ALL-IN: An Emerging Knowledge Hub for School Leadership Globally

Here’s the latest from guest bloggers Azad Oommen and Sameer Sampat, co-founders of Global School Leaders, who attended the All-In meeting in New York City last week.

Azad Oommen
Sameer Sampat

This week, The Education Commission released a report on Investing in Knowledge Sharing to Advance SDG 4 (ensure inclusive and equitable quality education and promote lifelong learning opportunities for all). The report calls for three key elements of knowledge sharing infrastructure in education – global public goods, capacity development and networks. This call to action resonated with our work at Global School Leaders, where we are working on creating effective school leadership in the Global South. We see a tremendous need for our colleagues in the field to network, exchange information and create common tools that will accelerate progress on increasing the effectiveness of school leaders in the education ecosystem.

The findings of this report were particularly pertinent, as we had just participated in what we hope will be a real life example of such an investment – the ALL-IN (Agile Leaders of Learning Innovation Network) meeting hosted by the Qatar Foundation’s WISE Initiative. ALL-IN is focused on school leadership globally and is designed to be a networking and knowledge hub on this issue.

The meeting in New York, part of the WISE@NY event, was attended by around 25 participants from countries such as Australia, Belgium, Canada, Kenya, Morocco, Lebanon, Ghana, India, Qatar, South Africa, UK and the US. This meeting was the third in a series of exploratory conversations – the first was in Doha at WISE 2017, and the second was earlier in 2018 at WISE@Accra.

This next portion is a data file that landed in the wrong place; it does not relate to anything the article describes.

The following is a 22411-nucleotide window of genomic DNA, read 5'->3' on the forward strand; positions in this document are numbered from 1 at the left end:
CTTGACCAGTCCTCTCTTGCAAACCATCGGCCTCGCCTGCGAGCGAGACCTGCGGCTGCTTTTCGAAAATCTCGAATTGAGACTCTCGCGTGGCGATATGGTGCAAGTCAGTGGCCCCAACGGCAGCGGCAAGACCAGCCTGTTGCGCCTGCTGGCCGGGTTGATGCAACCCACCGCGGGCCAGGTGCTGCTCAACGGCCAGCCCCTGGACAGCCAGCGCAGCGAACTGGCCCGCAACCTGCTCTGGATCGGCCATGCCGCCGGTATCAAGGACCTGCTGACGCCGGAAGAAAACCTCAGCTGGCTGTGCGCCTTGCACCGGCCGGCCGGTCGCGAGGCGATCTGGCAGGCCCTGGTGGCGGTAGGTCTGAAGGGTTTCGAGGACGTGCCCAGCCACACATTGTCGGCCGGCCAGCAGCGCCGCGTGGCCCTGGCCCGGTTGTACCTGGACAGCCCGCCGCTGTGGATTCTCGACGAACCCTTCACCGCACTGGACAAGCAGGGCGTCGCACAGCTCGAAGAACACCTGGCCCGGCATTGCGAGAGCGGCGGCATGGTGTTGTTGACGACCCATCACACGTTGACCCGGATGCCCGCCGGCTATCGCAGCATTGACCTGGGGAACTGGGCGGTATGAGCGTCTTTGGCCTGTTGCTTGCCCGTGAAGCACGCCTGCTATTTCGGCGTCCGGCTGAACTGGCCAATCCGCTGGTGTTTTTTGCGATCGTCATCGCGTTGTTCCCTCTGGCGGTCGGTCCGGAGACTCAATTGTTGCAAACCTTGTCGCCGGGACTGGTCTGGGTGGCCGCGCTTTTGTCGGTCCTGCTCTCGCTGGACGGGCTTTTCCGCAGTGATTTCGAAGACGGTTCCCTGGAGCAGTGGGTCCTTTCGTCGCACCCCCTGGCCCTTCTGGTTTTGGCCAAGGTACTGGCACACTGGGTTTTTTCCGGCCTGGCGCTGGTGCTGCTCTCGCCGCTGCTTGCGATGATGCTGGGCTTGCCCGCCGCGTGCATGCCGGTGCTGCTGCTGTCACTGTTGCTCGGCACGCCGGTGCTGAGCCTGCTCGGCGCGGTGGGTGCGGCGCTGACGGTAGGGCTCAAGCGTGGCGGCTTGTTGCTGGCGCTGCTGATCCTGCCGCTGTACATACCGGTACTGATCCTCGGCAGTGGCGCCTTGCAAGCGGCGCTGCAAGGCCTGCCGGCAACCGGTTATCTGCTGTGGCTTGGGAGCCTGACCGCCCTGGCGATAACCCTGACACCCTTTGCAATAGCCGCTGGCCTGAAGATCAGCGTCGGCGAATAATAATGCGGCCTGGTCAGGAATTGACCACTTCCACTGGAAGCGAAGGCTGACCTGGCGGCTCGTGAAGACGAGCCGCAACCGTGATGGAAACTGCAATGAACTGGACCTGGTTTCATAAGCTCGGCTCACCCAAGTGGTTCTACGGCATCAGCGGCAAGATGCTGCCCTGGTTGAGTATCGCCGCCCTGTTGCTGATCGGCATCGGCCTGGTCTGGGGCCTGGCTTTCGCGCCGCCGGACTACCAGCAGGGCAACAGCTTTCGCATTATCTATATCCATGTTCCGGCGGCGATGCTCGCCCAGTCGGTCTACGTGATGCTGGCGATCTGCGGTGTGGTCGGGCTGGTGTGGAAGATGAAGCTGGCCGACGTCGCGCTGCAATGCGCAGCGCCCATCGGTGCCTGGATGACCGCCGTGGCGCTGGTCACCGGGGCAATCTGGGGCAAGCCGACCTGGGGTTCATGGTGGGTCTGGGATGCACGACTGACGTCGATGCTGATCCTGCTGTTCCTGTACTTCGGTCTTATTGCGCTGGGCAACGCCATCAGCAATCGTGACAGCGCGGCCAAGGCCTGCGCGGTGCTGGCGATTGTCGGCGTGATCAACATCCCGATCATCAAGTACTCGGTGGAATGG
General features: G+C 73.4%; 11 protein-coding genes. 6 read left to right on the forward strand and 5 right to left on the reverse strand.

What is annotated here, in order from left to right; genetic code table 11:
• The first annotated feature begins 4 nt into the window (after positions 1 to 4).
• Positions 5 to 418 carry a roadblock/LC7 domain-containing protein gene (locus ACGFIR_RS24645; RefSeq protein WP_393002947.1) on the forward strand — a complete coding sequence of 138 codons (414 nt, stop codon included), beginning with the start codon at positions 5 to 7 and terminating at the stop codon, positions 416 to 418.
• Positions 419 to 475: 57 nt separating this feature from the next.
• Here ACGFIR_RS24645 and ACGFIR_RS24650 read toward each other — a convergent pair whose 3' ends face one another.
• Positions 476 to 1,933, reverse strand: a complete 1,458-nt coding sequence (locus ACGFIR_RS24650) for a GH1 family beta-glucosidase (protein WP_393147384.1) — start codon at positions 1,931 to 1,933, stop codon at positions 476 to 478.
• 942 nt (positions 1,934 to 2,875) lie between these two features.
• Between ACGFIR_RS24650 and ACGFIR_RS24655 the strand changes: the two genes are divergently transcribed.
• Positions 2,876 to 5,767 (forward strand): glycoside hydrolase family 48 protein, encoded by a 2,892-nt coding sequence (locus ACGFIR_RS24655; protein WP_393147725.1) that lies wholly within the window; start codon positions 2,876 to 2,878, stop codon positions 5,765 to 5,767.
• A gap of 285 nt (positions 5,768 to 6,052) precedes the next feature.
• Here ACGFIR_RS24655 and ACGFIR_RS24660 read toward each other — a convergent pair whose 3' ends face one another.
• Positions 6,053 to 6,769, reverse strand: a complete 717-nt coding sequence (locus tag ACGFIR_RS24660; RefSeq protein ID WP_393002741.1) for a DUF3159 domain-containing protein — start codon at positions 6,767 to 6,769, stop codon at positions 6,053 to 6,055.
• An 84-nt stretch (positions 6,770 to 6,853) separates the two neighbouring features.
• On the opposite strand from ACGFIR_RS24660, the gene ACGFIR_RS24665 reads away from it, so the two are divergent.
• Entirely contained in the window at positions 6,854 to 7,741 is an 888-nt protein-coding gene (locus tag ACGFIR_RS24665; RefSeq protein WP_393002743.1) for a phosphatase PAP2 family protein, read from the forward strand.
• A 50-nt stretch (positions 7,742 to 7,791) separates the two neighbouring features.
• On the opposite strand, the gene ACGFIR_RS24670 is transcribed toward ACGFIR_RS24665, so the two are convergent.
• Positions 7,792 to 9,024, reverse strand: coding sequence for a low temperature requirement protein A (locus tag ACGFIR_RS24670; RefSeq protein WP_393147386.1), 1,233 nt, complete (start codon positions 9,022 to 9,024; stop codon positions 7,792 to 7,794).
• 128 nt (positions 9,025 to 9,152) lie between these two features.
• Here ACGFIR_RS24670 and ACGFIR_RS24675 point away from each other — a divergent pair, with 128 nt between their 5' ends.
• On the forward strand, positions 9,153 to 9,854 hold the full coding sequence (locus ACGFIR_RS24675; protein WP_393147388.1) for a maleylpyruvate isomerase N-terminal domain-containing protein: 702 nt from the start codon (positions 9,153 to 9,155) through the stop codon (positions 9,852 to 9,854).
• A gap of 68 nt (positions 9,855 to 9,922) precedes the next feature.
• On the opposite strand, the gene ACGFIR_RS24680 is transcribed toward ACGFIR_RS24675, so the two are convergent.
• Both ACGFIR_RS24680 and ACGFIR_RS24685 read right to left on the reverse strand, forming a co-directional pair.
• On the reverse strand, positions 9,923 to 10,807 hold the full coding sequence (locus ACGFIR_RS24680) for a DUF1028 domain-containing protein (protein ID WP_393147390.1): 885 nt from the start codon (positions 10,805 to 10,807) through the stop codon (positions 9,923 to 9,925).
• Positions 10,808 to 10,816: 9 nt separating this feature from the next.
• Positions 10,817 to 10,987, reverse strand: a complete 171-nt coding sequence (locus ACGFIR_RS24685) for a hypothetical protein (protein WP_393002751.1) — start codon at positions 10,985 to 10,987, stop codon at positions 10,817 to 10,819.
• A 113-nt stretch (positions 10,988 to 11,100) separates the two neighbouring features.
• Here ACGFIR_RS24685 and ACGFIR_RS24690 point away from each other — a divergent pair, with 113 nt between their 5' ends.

Participants at the ALL-In meeting hosted by the Qatar Foundation’s WISE@NY event

At GSL, we are an active member of ALL-IN as it serves a critical purpose as a knowledge hub for school leadership globally. During our initial work on school leadership at the India School Leadership Institute, we found it very difficult to access information on best practices, innovations, and evidence of impact for school leadership, particularly related to the Global South. As we invest in the field of school leadership in Asia and Africa, we find many allied organizations have a similar hunger for knowledge and networking.

The discussions at the ALL-IN meeting in NY highlighted four pressing needs in the field of school leadership:

  1. Networking – there is a need for a forum where stakeholders can come together across geographies and function to create a composite picture of initiatives related to school leadership. ALL-IN can provide an opportunity for donors, academic researchers, and school leadership training providers to come together to discuss their interests and visions. Participants in the meeting mentioned consistently that ALL-IN was an opportunity to meet organizations that they did not know existed and with whom they would find value in interacting and collaborating.
  2. Knowledge Hub – as school leadership organizations have developed their programs in countries, there has been little systemic capturing of either their experiences or the tools that they have developed. Hence, many organizations felt that they are recreating tools and programs without the benefit of knowing what others have tried before them. They voiced the need for a knowledge hub that exposes them to resources and knowledge in the field.
  3. Investment in evidence of impact – Outside of a few countries in the Global North, there has been limited systemic analysis of the role of school leaders and organizations are grappling with assessing the impact of their programs on student outcomes. Many participants spoke of the need for robust evidence of impact frameworks that could help them evaluate their own progress but also make the case for more investment in school leadership.